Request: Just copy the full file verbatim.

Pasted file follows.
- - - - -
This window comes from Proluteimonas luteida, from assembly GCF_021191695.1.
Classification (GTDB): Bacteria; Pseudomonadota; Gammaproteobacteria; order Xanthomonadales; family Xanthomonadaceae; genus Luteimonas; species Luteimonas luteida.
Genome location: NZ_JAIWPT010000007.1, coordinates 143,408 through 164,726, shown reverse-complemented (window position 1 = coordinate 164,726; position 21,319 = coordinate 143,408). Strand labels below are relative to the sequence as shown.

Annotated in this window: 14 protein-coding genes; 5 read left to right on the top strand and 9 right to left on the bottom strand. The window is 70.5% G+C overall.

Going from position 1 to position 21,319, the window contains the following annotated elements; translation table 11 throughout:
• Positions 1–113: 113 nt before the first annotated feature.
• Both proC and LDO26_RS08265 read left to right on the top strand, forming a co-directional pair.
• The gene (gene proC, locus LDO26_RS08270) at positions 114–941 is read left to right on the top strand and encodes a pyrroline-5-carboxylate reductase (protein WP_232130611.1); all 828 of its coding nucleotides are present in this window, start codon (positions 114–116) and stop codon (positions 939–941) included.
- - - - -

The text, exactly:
This window comes from Proluteimonas luteida, from assembly GCF_021191695.1.
Classification (GTDB): Bacteria; Pseudomonadota; Gammaproteobacteria; order Xanthomonadales; family Xanthomonadaceae; genus Luteimonas; species Luteimonas luteida.
Genome location: NZ_JAIWPT010000007.1, coordinates 143,408 through 164,726, shown reverse-complemented (window position 1 = coordinate 164,726; position 21,319 = coordinate 143,408). Strand labels below are relative to the sequence as shown.

Annotated in this window: 14 protein-coding genes; 5 read left to right on the top strand and 9 right to left on the bottom strand. The window is 70.5% G+C overall.

Going from position 1 to position 21,319, the window contains the following annotated elements; translation table 11 throughout:
• Positions 1–113: 113 nt before the first annotated feature.
• Both proC and LDO26_RS08265 read left to right on the top strand, forming a co-directional pair.
• The gene (gene proC, locus LDO26_RS08270) at positions 114–941 is read left to right on the top strand and encodes a pyrroline-5-carboxylate reductase (protein WP_232130611.1); all 828 of its coding nucleotides are present in this window, start codon (positions 114–116) and stop codon (positions 939–941) included.